In a manner that does not astonish anymore as one gets familiarized with theories by Philip Klass, all the observations of UFO first approaching planes then flying away, sometimes repeatedly, are also excluded from his consideration . The question of UFOs approaching and moving away from one another or capable of flight in formation, or splitting from formation, or the adoption of successive and various formations, are also excluded from Klass' consideration.

Although this exceeds the boundaries of this discussion, we wish to remind that Klass also proposed that vehicles on the ground and even pedestrians would attract UFOs because of their opposed electric charges; this is again an aspect of his explanation of UFOs by plasma which is perhaps not well-known to researchers.

Also little known, the response by Philip Klass to physicist James McDonald in which he thought he was refuting quantitative calculations by the latter: having confused Volts and Watts, he believed he sucessfully restore the veracity of his theory but in fact he had only proven his incapacity to support any serious discussion on the question of quantitative aspects, and proven his fundamental ignorance of physics. Of course, it must be said that Philip Klass was by no means a scientist, and amongst other things not at all qualified in the field of plasma physics.

Anyway, it is quantitatively absurd to propose such a thing as plasma closing in or fleeing planes because of opposite or same electric charges, and I doubt that the public or an even many researchers familiarized or not with the problems of the UFOs really took notice of this claim; it seems to me on the contrary that Klass' idea was generally perceived as mere assumptions about something believed to be probable, and the details apparently escaped general attention.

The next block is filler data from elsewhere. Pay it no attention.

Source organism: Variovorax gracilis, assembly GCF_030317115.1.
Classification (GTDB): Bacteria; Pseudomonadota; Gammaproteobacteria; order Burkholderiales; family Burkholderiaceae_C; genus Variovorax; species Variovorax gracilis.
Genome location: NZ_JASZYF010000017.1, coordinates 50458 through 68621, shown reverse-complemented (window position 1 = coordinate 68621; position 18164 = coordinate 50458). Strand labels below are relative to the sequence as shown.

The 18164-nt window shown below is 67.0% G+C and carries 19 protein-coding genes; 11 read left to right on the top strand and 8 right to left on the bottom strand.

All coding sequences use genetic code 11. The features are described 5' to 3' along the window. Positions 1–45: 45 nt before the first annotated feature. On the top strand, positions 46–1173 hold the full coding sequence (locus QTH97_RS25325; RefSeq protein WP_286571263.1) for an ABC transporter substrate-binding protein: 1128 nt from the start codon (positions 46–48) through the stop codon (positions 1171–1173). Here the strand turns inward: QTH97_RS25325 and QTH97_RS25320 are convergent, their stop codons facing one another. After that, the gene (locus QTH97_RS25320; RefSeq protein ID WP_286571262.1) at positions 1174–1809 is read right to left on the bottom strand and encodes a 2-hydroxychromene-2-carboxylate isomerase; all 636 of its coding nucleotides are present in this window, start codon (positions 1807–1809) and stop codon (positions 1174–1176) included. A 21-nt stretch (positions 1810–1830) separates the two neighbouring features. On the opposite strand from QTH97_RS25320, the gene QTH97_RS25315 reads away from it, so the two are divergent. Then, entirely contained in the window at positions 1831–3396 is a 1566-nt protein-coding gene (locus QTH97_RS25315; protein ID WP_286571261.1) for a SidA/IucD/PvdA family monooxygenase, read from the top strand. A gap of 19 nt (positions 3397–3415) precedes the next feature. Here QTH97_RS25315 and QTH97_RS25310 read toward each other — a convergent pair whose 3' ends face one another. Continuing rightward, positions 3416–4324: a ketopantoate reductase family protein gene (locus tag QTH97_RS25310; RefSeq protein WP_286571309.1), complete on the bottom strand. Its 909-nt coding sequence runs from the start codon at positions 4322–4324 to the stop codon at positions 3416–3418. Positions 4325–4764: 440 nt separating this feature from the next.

Plasma duration problem

One of the arguments opposed to the plasma theory by Philip Klass is the problem of the duration of the phenomenon.

If one refers about it to the few thousands of collected ocular testimonies, the average lifespan of a plasma ball is about fifteen seconds, although some rare and poorly verified testimonies comprise durations estimated at about 40 seconds, some, even rarer, claiming duration of several minutes. (We exclude here the electric atmospheric phenomena such as Elmo fires and aurorae boreales or australis, which match even less UFO sightings either by their geographical localization, or by their visual aspect, and also by reasons given here about plasma). Sometimes plasma simply disappears, sometimes it explodes.

Generation of plasmoids by the aircraft

In addition to the proposal for a spontaneous creation of plasmoïds in clear, storm-free, skies, Klass proposes that planes themselves can create plasma, at the tip of their wings. He proposes that planes create pollution, which pollution would be converted into plasma by the swirls generated at the planes wings tips.